Review of “Lantrani”: Jisshu Sengupta and Johny Lever’s film propels the anthology

Three stories by Kaushik Ganguly, Gurvinder Singh, and Bhaskar Hazarika, respectively, are featured in the anthology film “Lantrani.” Our assessment states that the Zee5 film, which examines important Indian concerns, is in the middle of a good and bad movie.

To Put It Briefly


“Lantrani” is a unique anthology that uses three different stories to unite India at its core.
The movie is realistic enough to see over the weekend, despite a few high points and down points.

Launch Date: February 9, 2024

Review of "Lantrani": Jisshu Sengupta and Johny Lever's film propels the anthology
Review of “Lantrani”: Jisshu Sengupta and Johny Lever’s film propels the anthology

When three acclaimed filmmakers work together on an anthology film, what happens? Deciphering the result is frequently difficult. One movie either excels and lifts the rest up, or they all fall flat. But Zee5’s most recent offering, “Lantrani,” an anthology with three charming stories by Kaushik Ganguly, Gurvinder Singh, and Bhaskar Hazarika, connects India fundamentally. This anthology features pairings you would never have thought to see on TV. But let’s examine the development of each of the three films in the anthology, keeping in mind the adage “seeing is believing.”

The first movie in the anthology is directed by Kaushik Ganguly and is titled “Hud Hud Dabang.” Before we get into the decoding, have you ever thought about seeing Jisshu Sengupta and Johny Lever together in a movie? Fortunately, there are some things that work better the less consideration we give them since overthinking destroys their enchantment. And that’s how Johny and Jisshu seem to be paired. So strange, yet so little! The dialogue from Jisshu is sparingly used in the movie. But when your eyes can speak for you, why needs words?

The movie moves like water in a stream, fusing slapstick humour with the lead actors’ unsettling assurance and shape-shifting with ease. Thought to be parody at first, it ends with a social commentary on that the LGBT population faces. Your emotions will be dragged throughout the movie, and you could find yourself taking a moment to relax after the final scene before seeing the next one.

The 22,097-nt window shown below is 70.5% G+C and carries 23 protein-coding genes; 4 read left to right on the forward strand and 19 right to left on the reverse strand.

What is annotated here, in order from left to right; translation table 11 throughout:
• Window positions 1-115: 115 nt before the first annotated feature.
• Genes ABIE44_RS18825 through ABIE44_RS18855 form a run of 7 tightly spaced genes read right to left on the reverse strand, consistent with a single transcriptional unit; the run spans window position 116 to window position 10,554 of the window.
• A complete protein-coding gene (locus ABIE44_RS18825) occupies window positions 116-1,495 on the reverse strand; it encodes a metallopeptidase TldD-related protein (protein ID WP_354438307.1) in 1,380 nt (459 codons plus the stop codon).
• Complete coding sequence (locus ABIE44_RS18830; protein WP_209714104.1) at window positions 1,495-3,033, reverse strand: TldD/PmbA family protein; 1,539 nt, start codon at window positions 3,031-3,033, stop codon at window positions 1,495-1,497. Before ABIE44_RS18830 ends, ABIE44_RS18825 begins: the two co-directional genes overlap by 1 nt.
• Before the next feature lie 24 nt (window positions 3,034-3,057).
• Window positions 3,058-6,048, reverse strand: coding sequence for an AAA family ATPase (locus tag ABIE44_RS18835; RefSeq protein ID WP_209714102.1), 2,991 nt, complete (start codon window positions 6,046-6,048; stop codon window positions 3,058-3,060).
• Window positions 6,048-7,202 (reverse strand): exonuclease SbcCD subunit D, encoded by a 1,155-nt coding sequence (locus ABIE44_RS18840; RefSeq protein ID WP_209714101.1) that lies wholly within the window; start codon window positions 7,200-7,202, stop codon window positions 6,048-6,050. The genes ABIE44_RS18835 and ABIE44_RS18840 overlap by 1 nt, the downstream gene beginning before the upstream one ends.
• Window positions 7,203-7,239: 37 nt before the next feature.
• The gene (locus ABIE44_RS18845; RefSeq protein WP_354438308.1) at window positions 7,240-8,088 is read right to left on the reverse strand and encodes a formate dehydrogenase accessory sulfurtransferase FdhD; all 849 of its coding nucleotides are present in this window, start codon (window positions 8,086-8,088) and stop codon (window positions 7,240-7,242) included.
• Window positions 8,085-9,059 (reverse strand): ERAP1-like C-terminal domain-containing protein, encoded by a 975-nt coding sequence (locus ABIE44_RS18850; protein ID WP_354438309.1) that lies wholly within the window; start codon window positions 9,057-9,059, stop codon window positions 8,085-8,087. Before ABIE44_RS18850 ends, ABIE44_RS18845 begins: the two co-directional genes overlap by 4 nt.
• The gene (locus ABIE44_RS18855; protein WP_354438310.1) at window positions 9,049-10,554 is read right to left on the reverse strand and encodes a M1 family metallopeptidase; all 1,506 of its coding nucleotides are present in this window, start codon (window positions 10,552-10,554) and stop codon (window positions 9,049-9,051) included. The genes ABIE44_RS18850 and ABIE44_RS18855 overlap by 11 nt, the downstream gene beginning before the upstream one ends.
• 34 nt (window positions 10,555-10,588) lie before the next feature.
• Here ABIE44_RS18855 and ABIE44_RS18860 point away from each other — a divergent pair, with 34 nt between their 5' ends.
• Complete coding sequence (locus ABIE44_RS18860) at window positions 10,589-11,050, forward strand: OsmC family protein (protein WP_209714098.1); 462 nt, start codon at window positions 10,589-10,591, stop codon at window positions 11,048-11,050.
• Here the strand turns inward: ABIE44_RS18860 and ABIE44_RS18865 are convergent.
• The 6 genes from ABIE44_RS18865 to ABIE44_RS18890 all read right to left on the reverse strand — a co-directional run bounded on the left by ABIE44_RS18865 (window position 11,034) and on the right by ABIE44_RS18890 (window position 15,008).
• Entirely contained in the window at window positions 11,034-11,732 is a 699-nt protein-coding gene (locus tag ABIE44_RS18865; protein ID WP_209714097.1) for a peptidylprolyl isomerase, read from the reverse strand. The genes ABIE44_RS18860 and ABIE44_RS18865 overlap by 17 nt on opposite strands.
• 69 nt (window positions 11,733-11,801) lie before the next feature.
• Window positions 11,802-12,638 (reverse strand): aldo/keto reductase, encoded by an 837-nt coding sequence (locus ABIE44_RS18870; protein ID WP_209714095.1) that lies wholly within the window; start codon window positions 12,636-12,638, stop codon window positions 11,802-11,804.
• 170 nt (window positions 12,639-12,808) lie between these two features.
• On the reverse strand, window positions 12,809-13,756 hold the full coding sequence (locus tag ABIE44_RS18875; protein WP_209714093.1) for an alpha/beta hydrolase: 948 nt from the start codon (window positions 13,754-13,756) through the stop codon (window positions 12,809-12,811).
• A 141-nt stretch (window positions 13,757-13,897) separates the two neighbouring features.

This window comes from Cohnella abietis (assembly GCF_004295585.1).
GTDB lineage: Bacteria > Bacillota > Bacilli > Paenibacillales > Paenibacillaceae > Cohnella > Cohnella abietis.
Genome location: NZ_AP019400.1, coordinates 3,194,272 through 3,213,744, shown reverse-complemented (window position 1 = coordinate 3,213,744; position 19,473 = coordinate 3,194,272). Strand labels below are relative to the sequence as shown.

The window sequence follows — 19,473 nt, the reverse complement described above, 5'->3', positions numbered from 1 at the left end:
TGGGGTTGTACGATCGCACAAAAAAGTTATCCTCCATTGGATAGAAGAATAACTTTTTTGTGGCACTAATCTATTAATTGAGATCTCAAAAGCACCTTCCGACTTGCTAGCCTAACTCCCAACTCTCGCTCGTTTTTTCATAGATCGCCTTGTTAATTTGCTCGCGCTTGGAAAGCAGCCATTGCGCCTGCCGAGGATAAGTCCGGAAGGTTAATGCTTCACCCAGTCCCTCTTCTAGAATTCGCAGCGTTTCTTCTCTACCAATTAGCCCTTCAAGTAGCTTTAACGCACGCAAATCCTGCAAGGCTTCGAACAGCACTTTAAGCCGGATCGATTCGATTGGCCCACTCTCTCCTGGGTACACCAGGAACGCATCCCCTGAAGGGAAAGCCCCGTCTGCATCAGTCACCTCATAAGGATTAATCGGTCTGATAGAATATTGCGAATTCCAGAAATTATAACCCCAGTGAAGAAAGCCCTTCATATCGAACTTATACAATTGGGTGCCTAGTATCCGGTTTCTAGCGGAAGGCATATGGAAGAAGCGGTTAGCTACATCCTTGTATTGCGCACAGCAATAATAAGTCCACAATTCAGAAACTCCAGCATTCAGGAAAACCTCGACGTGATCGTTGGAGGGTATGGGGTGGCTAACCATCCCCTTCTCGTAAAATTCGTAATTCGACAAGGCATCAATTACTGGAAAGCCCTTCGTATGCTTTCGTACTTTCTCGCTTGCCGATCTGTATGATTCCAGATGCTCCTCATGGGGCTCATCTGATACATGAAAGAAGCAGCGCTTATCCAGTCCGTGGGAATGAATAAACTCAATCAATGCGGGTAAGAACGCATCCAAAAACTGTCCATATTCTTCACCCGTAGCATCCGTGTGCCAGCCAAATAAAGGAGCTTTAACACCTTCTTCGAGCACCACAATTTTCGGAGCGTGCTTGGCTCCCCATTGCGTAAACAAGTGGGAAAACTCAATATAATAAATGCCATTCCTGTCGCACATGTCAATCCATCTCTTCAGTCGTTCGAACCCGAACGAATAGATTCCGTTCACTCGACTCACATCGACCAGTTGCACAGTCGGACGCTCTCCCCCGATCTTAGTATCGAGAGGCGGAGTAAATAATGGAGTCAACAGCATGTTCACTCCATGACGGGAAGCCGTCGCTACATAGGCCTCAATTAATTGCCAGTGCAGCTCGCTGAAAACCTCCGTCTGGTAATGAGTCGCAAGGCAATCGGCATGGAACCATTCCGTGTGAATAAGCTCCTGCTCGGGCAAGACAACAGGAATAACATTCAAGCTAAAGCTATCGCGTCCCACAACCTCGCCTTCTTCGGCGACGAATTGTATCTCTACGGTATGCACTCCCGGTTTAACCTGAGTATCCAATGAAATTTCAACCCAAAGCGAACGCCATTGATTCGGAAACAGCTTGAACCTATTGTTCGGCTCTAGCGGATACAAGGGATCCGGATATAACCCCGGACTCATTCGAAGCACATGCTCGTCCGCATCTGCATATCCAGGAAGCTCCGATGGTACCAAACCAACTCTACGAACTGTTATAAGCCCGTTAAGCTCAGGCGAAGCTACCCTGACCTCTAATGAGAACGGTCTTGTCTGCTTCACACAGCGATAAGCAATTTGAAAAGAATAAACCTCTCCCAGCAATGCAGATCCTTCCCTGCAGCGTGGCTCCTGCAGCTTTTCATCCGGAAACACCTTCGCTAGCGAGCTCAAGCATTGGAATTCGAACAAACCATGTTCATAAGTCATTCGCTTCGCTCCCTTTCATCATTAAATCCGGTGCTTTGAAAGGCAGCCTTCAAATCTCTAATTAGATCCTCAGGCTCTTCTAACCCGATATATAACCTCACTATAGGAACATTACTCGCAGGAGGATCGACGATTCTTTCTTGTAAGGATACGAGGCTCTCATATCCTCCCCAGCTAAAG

The theme that unites all three films is “Hud Hud Dabang.” You’ll want to press pause, rewind, and watch it again because of the way it captures satire, emotions, and cinematography. The spirit of yin and yang is captured in the movie. Johny Lever presents them with ease thanks to his abundance of dialogues. Additionally, there’s Jisshu, who takes the audacious choice to portray a gay character. Even though he doesn’t say much, when he does, you will definitely cry.

The second Gurvinder Singh-directed movie, “Dharna Mana Hai,” also stars Jitendra Kumar and Malayalam actress Nimisha Sajayan. This movie proves that if you have a great screenplay and an engaging subject, you can occasionally get by without dialogue. The picture almost entirely without conversation from the outset, which could initially confuse viewers. On the other hand, the film explores the narrative of Gomti Devi, a woman from reserved caste who is chosen to be a new Sarpanch member, with some excellent performances. She challenges the odds by staging a demonstration outside the DDO office with her spouse as she becomes aware of her limitations despite her newfound authority.

In contrast to the other two short stories in the book, this one is the strongest and most endearing, yet it fell flat in several places. If the storyline for “Dharna Mana Hai” had been a little tighter, it could have been an even more enjoyable viewing. The movie could have used a bit more salt, even though it wasn’t about talent wasted.




The last movie in the anthology is Bhaskar Hazarika’s “Sanitised Samachar.” Despite having a compelling story at its centre, it ended up being the least strong entry in the lineup. The Covid-19 lockdown, which put livelihoods, the economy, and jobs at risk, is the central theme of the movie. With no alternative options in sight and staff getting unpaid for the past three months, a nearly bankrupt news channel is on the verge of closing.

Their luck changes when they accept sponsorship from a picky customer of a sanitizer company that tries to influence news coverage in order to advertise their product. They recruit a Covid-positive anchor who grudgingly agrees to join in order to survive as they fight against the odds.

The plot of “Sanitised Samachar” was cleverly conceived, however it was poorly carried out. The picture included a strong ensemble, but the frames may have been more appealing to the viewer with a sharper storyline. If you seen the first two films and find this a little disappointing, stay tuned for the final scene (sorry, no spoilers!).


Watch ‘Lantrani’s’ trailer here:

All in all, “Lantrani” addresses three modest but important problems that India is presently facing. All the films conclude with a significant lesson, but none of them seem preachy. Despite popular belief, political humour is not political.

“Lantrani” may be your best option if you’ve been searching for a realistic weekend film that isn’t too taxing on the eyes or the mind. It’s a movie with some hits and misses, but that’s just reality.


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